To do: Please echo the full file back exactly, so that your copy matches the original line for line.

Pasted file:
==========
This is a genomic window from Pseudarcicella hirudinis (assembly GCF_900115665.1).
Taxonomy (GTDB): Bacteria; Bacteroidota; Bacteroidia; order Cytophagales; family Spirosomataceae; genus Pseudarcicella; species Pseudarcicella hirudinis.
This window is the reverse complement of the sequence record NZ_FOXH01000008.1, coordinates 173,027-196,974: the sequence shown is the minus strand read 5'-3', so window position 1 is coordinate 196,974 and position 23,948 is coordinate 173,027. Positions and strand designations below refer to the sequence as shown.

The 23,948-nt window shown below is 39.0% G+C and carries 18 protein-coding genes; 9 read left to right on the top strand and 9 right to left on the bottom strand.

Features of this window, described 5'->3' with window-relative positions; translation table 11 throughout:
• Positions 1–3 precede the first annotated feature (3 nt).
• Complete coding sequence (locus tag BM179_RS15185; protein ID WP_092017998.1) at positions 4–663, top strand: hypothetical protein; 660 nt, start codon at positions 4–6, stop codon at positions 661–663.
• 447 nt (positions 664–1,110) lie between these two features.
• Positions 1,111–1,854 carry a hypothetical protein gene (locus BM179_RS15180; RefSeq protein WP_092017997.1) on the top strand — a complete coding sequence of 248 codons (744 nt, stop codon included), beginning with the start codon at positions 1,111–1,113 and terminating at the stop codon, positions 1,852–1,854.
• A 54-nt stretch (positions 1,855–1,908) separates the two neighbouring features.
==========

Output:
This is a genomic window from Pseudarcicella hirudinis (assembly GCF_900115665.1).
Taxonomy (GTDB): Bacteria; Bacteroidota; Bacteroidia; order Cytophagales; family Spirosomataceae; genus Pseudarcicella; species Pseudarcicella hirudinis.
This window is the reverse complement of the sequence record NZ_FOXH01000008.1, coordinates 173,027-196,974: the sequence shown is the minus strand read 5'-3', so window position 1 is coordinate 196,974 and position 23,948 is coordinate 173,027. Positions and strand designations below refer to the sequence as shown.

The 23,948-nt window shown below is 39.0% G+C and carries 18 protein-coding genes; 9 read left to right on the top strand and 9 right to left on the bottom strand.

Features of this window, described 5'->3' with window-relative positions; translation table 11 throughout:
• Positions 1–3 precede the first annotated feature (3 nt).
• Complete coding sequence (locus tag BM179_RS15185; protein ID WP_092017998.1) at positions 4–663, top strand: hypothetical protein; 660 nt, start codon at positions 4–6, stop codon at positions 661–663.
• 447 nt (positions 664–1,110) lie between these two features.
• Positions 1,111–1,854 carry a hypothetical protein gene (locus BM179_RS15180; RefSeq protein WP_092017997.1) on the top strand — a complete coding sequence of 248 codons (744 nt, stop codon included), beginning with the start codon at positions 1,111–1,113 and terminating at the stop codon, positions 1,852–1,854.
• A 54-nt stretch (positions 1,855–1,908) separates the two neighbouring features.